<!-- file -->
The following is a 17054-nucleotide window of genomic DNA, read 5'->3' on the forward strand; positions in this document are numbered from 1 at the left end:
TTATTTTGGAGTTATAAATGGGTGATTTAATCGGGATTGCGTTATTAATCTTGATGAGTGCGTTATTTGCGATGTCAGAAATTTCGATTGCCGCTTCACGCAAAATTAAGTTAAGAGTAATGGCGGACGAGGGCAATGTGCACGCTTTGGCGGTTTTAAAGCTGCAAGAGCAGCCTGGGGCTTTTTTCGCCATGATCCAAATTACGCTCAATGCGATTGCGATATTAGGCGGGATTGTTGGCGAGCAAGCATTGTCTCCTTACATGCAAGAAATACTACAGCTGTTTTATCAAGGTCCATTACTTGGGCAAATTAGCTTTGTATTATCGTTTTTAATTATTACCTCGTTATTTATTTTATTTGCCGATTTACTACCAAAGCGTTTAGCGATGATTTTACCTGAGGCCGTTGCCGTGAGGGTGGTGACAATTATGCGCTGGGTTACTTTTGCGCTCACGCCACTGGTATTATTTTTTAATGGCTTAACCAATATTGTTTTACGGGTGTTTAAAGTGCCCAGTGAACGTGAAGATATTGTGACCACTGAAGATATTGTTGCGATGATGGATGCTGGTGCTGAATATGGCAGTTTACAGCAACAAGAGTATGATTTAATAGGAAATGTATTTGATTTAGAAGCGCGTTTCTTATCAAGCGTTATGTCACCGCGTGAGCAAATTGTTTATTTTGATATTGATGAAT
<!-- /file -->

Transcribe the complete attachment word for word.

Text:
The following is a 17054-nucleotide window of genomic DNA, read 5'->3' on the forward strand; positions in this document are numbered from 1 at the left end:
TTATTTTGGAGTTATAAATGGGTGATTTAATCGGGATTGCGTTATTAATCTTGATGAGTGCGTTATTTGCGATGTCAGAAATTTCGATTGCCGCTTCACGCAAAATTAAGTTAAGAGTAATGGCGGACGAGGGCAATGTGCACGCTTTGGCGGTTTTAAAGCTGCAAGAGCAGCCTGGGGCTTTTTTCGCCATGATCCAAATTACGCTCAATGCGATTGCGATATTAGGCGGGATTGTTGGCGAGCAAGCATTGTCTCCTTACATGCAAGAAATACTACAGCTGTTTTATCAAGGTCCATTACTTGGGCAAATTAGCTTTGTATTATCGTTTTTAATTATTACCTCGTTATTTATTTTATTTGCCGATTTACTACCAAAGCGTTTAGCGATGATTTTACCTGAGGCCGTTGCCGTGAGGGTGGTGACAATTATGCGCTGGGTTACTTTTGCGCTCACGCCACTGGTATTATTTTTTAATGGCTTAACCAATATTGTTTTACGGGTGTTTAAAGTGCCCAGTGAACGTGAAGATATTGTGACCACTGAAGATATTGTTGCGATGATGGATGCTGGTGCTGAATATGGCAGTTTACAGCAACAAGAGTATGATTTAATAGGAAATGTATTTGATTTAGAAGCGCGTTTCTTATCAAGCGTTATGTCACCGCGTGAGCAAATTGTTTATTTTGATATTGATGAAT